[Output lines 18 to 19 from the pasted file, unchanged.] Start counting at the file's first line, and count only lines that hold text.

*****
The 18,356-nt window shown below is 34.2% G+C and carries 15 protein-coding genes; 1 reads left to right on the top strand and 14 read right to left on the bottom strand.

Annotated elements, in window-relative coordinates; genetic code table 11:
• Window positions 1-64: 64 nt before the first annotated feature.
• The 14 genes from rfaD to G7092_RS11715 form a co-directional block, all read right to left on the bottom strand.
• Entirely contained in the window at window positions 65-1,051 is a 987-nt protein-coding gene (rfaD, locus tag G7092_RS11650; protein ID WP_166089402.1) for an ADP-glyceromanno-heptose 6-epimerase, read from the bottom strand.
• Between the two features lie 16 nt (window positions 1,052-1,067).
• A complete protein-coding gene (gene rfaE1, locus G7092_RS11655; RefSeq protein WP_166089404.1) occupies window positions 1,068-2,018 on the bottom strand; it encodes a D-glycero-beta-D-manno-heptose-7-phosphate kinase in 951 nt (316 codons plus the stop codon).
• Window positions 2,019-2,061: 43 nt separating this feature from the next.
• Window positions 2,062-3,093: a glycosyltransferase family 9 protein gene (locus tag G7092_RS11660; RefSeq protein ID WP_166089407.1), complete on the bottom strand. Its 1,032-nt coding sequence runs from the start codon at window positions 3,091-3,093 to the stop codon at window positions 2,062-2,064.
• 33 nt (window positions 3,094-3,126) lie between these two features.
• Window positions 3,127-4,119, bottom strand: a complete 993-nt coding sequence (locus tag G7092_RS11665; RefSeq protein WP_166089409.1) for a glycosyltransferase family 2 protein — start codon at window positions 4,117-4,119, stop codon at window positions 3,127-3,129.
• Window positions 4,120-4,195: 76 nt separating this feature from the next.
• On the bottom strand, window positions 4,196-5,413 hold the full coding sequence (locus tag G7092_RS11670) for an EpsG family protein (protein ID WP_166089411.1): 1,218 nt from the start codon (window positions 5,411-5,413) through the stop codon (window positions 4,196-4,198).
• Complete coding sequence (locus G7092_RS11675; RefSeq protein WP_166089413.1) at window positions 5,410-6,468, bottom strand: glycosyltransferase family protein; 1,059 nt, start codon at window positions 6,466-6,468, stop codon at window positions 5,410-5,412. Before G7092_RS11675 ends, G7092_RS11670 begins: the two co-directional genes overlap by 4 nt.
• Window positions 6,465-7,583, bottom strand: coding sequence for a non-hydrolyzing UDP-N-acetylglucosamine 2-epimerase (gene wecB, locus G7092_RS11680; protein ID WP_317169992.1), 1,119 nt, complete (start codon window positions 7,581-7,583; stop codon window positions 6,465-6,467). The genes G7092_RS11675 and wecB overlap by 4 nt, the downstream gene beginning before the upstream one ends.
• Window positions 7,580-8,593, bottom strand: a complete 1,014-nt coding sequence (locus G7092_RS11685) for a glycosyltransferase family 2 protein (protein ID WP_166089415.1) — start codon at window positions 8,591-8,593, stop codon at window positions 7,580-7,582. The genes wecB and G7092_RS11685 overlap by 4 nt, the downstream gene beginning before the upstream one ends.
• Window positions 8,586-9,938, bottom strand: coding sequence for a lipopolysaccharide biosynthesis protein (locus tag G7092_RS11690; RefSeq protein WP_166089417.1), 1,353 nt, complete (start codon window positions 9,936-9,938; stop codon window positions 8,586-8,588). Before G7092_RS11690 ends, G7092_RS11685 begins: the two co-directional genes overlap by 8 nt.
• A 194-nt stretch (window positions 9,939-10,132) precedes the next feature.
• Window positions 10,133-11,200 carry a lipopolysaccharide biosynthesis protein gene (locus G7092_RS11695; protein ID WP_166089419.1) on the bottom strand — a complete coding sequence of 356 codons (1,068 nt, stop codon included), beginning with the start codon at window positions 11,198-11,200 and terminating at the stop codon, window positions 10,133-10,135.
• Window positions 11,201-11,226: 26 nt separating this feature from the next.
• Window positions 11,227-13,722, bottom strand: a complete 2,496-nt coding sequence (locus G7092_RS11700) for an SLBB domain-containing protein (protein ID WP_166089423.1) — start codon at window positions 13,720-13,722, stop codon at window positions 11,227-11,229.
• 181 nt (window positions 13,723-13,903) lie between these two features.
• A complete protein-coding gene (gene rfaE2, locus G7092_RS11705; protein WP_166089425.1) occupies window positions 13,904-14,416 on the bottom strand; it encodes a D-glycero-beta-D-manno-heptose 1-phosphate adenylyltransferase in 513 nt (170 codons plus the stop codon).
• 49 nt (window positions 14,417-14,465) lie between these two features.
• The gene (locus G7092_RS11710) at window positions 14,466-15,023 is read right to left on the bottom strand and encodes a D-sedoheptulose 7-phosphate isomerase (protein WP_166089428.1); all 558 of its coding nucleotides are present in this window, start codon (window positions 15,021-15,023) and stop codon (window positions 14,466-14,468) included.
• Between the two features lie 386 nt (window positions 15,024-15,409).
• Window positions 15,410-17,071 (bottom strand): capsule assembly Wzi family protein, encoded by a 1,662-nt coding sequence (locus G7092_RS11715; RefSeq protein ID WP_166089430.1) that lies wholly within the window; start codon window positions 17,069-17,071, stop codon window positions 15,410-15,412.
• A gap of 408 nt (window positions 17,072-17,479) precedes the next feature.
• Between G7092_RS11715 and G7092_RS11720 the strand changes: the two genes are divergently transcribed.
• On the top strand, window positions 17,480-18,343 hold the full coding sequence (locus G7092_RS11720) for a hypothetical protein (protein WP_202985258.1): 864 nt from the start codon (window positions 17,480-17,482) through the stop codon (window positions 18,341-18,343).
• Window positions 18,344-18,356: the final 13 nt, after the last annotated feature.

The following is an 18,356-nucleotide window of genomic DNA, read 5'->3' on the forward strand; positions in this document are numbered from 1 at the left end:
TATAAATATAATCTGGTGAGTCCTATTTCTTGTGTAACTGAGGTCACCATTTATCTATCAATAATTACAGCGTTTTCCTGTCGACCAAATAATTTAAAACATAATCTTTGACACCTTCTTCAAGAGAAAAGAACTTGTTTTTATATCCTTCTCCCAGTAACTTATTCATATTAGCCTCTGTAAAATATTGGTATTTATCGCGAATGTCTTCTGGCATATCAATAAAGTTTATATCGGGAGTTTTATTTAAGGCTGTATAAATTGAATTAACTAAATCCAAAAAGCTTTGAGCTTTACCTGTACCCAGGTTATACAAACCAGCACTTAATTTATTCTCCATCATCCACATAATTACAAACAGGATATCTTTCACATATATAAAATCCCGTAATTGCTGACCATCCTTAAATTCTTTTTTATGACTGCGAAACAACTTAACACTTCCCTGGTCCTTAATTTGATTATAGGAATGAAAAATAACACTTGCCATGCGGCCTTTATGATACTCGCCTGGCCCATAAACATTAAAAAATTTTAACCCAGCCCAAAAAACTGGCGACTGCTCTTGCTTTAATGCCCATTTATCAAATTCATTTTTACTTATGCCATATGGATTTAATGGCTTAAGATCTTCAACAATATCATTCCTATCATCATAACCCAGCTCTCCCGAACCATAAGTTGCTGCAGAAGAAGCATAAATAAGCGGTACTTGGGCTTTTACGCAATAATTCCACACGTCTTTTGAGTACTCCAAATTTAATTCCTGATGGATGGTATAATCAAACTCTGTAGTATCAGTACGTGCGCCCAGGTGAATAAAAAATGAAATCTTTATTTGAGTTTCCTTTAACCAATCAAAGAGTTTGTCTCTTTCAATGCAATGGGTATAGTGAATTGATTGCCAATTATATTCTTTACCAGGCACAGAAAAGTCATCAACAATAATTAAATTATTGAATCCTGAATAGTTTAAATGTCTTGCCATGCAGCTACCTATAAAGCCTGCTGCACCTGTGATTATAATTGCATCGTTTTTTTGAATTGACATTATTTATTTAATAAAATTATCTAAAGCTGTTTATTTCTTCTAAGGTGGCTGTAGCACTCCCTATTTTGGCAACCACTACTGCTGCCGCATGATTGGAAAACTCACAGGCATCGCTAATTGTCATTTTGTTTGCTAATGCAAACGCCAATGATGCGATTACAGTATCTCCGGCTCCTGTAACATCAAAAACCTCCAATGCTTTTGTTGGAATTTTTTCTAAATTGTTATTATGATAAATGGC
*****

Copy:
• A 194-nt stretch (window positions 9,939-10,132) precedes the next feature.
• Window positions 10,133-11,200 carry a lipopolysaccharide biosynthesis protein gene (locus G7092_RS11695; protein ID WP_166089419.1) on the bottom strand — a complete coding sequence of 356 codons (1,068 nt, stop codon included), beginning with the start codon at window positions 11,198-11,200 and terminating at the stop codon, window positions 10,133-10,135.